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Published: 09:47, October 14, 2021 | Updated: 09:47, October 14, 2021
Pressure piles on Li after latest letdown
By Shi Futian
Published:09:47, October 14, 2021 Updated:09:47, October 14, 2021 By Shi Futian

Saudi Arabia midfielder Sami al-Naji (right) celebrates scoring his team's second goal during Tuesday's World Cup qualifier against China at King Abdullah Sport City Stadium in Jeddah. (PHOTO / AFP)

With Team China's slim hopes of reaching next year's World Cup finals fading fast, head coach Li Tie's tactics continue to confound fans and pundits alike.

Debate has raged over China's naturalization policy ever since Li Ke (aka Nico Yennaris) became the first foreign-born player to pull on the national team's red jersey in 2019

Tuesday's 3-2 defeat to Saudi Arabia in Jeddah dealt China's qualification hopes another blow, with the team now requiring something of a minor miracle to reach the 2022 finals in Qatar. While the result against a strong Saudi side was expected, Li's sparing use of the naturalized stars at his disposal was baffling to his detractors.

Li started with just one naturalized player, defender Tyias Browning. However, trailing 2-0 at the interval, Brazilian-born trio Alan, Ai Kesen (aka Elkeson) and Luo Guofu (aka Aloisio) were introduced and immediately revitalized the visitor, with the latter producing a stunning volley after just 20 seconds on the pitch.

ALSO READ: Li urges team to 'prove themselves' in WC qualifier

"Facing the attacking pressure and quick pace of Saudi Arabia, the Chinese players were overrun with too many mistakes in defense. We started the game with a five-man defense, and the Chinese players were just a background to the constant Saudi Arabia pressure," renowned sports commentator Han Qiaosheng wrote on Weibo.

"It was only in the second half that the coaching team seemed to realize we still had naturalized players to use, and consequently managed to launch some counterattacks. My question is why didn't we use them earlier?... I thought about this for a long time and I don't know what to say. After 20 years, earning a World Cup ticket has almost become a fantasy for us."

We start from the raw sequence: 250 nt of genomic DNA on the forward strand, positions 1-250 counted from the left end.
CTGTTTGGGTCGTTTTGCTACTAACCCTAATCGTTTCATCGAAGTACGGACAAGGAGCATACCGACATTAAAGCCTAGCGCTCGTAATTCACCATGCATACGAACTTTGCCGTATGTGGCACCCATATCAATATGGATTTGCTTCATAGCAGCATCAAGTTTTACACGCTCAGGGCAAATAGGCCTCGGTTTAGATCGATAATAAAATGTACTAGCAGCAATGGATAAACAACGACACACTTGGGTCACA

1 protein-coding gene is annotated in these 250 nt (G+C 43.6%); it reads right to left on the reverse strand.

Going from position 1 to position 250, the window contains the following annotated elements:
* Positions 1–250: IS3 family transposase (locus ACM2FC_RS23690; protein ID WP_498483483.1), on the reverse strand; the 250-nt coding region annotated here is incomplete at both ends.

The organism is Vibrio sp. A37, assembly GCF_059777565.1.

Team China now sits fifth in the six-team Group B with only three points. The top two finishers from both groups will qualify automatically for the 2022 finals in Qatar. The two third-placed teams will face each other in a two-legged playoff, with the winner of that tie entering an intercontinental playoff.

China resumes its campaign on Nov 11 against third-place Oman, which beat Vietnam 3-1 on Tuesday and last month produced a shock 1-0 victory over Japan. Five days later, China will face Australia.

Li stood by his tactical decisions in the post-match media conference, saying: "Everyone knows playing away games is very difficult. So I don't really want to talk about our tactics today.

"Our players were too cautious in the first half and I told them to relax in the second half. We never gave up and tried our best to win the match and were close to scoring a third goal.

Chinese supporters cheer on their team during Tuesday's World Cup qualifier in Saudi Arabia. (PHOTO / AFP)

"So I encouraged and praised our players in the dressing room. I always tell my players to treat each game as the last game of their careers.

"We need to live up to our fans' expectations, and it's a pity that we did not come back with a point.

"The final phase of qualifying is very tough for us. But for a long time, we haven't played high quality matches like this. When we return, we need to train harder and play more matches. However, overall, I'm satisfied with the players' performance."

Naturalized striker Luo Guofu was China's brightest spark on Tuesday, with video clips of his stunning second-half goal-a sublimely struck volley from just inside the area-going viral on social media.

"I'm sad about the result and for not helping our team win. But I'm happy to have scored my first goal in this shirt. We will fight to the end," Luo Guofu wrote on Weibo after re-posting a video of his strike.

Debate has raged over China's naturalization policy ever since Li Ke (aka Nico Yennaris) became the first foreign-born player to pull on the national team's red jersey in 2019.

Supporters of the strategy argue it is now commonplace in the global game and can act as a quick fix to level up Team China's strength; critics of the strategy say it harms the development of homegrown talent.

Chinese Football Association president Chen Xuyuan stressed last year that the CFA is mindful of striking the right balance between naturalized and homegrown players. "There will be naturalized players joining Team China for the World Cup qualifiers. However, they will be in the minority. The national team will not be mainly composed of naturalized players," he said.

After two months in the Middle East during which Team China played its 'home' games in the United Arab Emirates, the squad was due back home this week. It remains unclear whether China will be able to play Oman on home soil next month, with Li Tie certainly keen to avoid forfeiting home advantage again.

READ MORE: Team China head coach Li urges fans to keep faith

"It's still not 100 percent sure that we will play the remaining matches in China, which has been a big problem for us. We are like homeless kids playing in foreign countries. After training, we can only stay in our hotel rooms. It's been very tough for the players," said Li Tie.

"We hope to play more friendlies after we return home. It will be hard to arrange as the pandemic is still a major concern. We will first be quarantined for two weeks after we return. I want to thank our staff, players and support team. It's really not easy for them."

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